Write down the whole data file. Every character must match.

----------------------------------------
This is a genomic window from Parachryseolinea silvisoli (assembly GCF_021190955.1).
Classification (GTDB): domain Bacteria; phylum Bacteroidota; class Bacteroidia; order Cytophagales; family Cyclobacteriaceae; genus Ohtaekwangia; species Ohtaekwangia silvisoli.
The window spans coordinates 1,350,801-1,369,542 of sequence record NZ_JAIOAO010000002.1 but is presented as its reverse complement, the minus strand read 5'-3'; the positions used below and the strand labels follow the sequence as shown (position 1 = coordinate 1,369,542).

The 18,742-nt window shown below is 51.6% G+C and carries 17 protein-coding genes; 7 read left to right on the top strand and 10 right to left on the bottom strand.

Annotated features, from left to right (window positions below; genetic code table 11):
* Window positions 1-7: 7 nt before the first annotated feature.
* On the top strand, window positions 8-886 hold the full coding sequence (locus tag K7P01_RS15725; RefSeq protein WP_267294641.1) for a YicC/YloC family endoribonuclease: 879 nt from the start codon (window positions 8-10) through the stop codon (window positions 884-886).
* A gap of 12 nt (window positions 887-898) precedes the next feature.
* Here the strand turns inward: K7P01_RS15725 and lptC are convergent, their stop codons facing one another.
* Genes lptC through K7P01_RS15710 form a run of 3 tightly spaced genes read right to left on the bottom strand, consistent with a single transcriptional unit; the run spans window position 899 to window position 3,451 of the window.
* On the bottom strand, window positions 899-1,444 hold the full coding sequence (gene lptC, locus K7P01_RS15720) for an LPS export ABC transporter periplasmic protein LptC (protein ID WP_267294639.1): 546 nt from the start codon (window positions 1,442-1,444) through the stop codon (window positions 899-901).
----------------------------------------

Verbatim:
This is a genomic window from Parachryseolinea silvisoli (assembly GCF_021190955.1).
Classification (GTDB): domain Bacteria; phylum Bacteroidota; class Bacteroidia; order Cytophagales; family Cyclobacteriaceae; genus Ohtaekwangia; species Ohtaekwangia silvisoli.
The window spans coordinates 1,350,801-1,369,542 of sequence record NZ_JAIOAO010000002.1 but is presented as its reverse complement, the minus strand read 5'-3'; the positions used below and the strand labels follow the sequence as shown (position 1 = coordinate 1,369,542).

The 18,742-nt window shown below is 51.6% G+C and carries 17 protein-coding genes; 7 read left to right on the top strand and 10 right to left on the bottom strand.

Annotated features, from left to right (window positions below; genetic code table 11):
* Window positions 1-7: 7 nt before the first annotated feature.
* On the top strand, window positions 8-886 hold the full coding sequence (locus tag K7P01_RS15725; RefSeq protein WP_267294641.1) for a YicC/YloC family endoribonuclease: 879 nt from the start codon (window positions 8-10) through the stop codon (window positions 884-886).
* A gap of 12 nt (window positions 887-898) precedes the next feature.
* Here the strand turns inward: K7P01_RS15725 and lptC are convergent, their stop codons facing one another.
* Genes lptC through K7P01_RS15710 form a run of 3 tightly spaced genes read right to left on the bottom strand, consistent with a single transcriptional unit; the run spans window position 899 to window position 3,451 of the window.
* On the bottom strand, window positions 899-1,444 hold the full coding sequence (gene lptC, locus K7P01_RS15720) for an LPS export ABC transporter periplasmic protein LptC (protein ID WP_267294639.1): 546 nt from the start codon (window positions 1,442-1,444) through the stop codon (window positions 899-901).